The Forgotten Hong Kong Flu Pandemic of 1968 Has Lessons for Today

By John Fund

National Review—We’re not just living through an earthshaking pandemic.  We’re living through a new crisis in which a highly virulent virus arrives at the very moment when ubiquitous media coverage, global interconnectivity, and a certain amount of scientific conformity amplify everything.

All of this has combined to create an unprecedented public-policy response. For the first time in history, we’ve effectively quarantined the healthy population while also practicing social distancing and protecting the old, vulnerable, and frail. Even public-health experts such as Doctors Anthony Fauci and Deborah Birx admit that an economic lockdown is an untried and untested theory.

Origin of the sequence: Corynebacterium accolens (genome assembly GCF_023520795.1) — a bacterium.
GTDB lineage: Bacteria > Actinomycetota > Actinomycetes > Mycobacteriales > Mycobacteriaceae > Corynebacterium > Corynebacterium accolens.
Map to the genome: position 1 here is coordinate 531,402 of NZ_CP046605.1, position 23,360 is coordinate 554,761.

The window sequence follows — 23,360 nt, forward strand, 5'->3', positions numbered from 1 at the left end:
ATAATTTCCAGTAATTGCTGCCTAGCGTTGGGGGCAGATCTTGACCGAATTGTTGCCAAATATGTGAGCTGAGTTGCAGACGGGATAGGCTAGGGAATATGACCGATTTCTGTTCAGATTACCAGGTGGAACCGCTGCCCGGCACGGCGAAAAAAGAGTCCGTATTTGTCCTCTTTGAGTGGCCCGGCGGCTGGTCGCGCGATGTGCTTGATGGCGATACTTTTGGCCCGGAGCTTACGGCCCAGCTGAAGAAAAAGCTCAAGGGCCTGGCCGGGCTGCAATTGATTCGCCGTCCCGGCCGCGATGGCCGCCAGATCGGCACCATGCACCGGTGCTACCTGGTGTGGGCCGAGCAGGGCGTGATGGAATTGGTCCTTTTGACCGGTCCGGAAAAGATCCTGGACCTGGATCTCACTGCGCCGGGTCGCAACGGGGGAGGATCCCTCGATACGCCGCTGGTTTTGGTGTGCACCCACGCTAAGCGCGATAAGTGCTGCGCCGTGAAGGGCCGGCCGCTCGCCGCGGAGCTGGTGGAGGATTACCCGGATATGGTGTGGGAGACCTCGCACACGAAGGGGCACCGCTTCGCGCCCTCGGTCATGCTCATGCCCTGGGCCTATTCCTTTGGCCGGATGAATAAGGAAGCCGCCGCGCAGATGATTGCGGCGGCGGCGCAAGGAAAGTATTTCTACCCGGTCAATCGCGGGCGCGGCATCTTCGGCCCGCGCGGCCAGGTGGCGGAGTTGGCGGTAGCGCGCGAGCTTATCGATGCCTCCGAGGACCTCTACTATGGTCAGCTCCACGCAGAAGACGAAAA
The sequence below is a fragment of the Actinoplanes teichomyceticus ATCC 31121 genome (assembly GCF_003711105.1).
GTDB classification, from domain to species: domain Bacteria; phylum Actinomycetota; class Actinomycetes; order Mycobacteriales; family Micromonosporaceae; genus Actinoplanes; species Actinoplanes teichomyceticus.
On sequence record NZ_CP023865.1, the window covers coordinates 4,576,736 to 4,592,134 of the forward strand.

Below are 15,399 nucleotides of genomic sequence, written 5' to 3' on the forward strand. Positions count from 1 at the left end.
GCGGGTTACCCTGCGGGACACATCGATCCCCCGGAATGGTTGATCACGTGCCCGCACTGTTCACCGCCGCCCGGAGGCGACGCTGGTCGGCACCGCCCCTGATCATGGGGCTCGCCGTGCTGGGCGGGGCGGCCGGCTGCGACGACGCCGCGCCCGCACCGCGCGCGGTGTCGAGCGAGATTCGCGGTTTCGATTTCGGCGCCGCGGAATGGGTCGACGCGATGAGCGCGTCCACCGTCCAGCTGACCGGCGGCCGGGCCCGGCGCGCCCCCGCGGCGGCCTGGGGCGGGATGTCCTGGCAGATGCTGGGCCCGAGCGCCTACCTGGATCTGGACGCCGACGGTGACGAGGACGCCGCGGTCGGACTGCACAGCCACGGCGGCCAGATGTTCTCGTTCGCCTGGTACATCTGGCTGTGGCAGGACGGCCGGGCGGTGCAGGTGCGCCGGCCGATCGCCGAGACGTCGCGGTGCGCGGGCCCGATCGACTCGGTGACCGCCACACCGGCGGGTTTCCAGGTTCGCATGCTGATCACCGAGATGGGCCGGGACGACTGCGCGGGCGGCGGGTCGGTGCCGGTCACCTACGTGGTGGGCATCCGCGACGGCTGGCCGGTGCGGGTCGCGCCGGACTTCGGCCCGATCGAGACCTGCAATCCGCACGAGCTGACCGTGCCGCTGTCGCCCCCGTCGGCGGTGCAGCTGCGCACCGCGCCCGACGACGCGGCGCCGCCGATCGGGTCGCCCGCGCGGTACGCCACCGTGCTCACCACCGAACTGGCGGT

Just how much so can be seen if we look back at how the U.S. — and indeed the world — handled the now largely forgotten 1968–’69 Hong Kong flu pandemic. It was an especially infectious virus that had the ability to mutate and render existing vaccines ineffective….

Hundreds of thousands were hospitalized in the U.S. as the disease hit all 50 states by Christmas 1968. Like COVID-19, It was fatal primarily to people older than 65 with preexisting conditions.

The Centers for Disease Control reports that it killed more than 1 million people worldwide, more than 100,000 of them in the U.S. Luckily, a vaccine was developed early — in August 1969. But the Hong Kong flu is still with us as a seasonal malady.

I am just old enough to remember the Hong Kong flu. Like the majority of those infected, I didn’t get sick. But my family lived down the road from Travis Air Force Base in the Bay Area, the main return point for soldiers coming home from Vietnam in the fall of 1968. Living near the place of that flu’s first contact piqued my interest, and I recall preparing a school report on the virus.

It amazes me now, but I … read more>>

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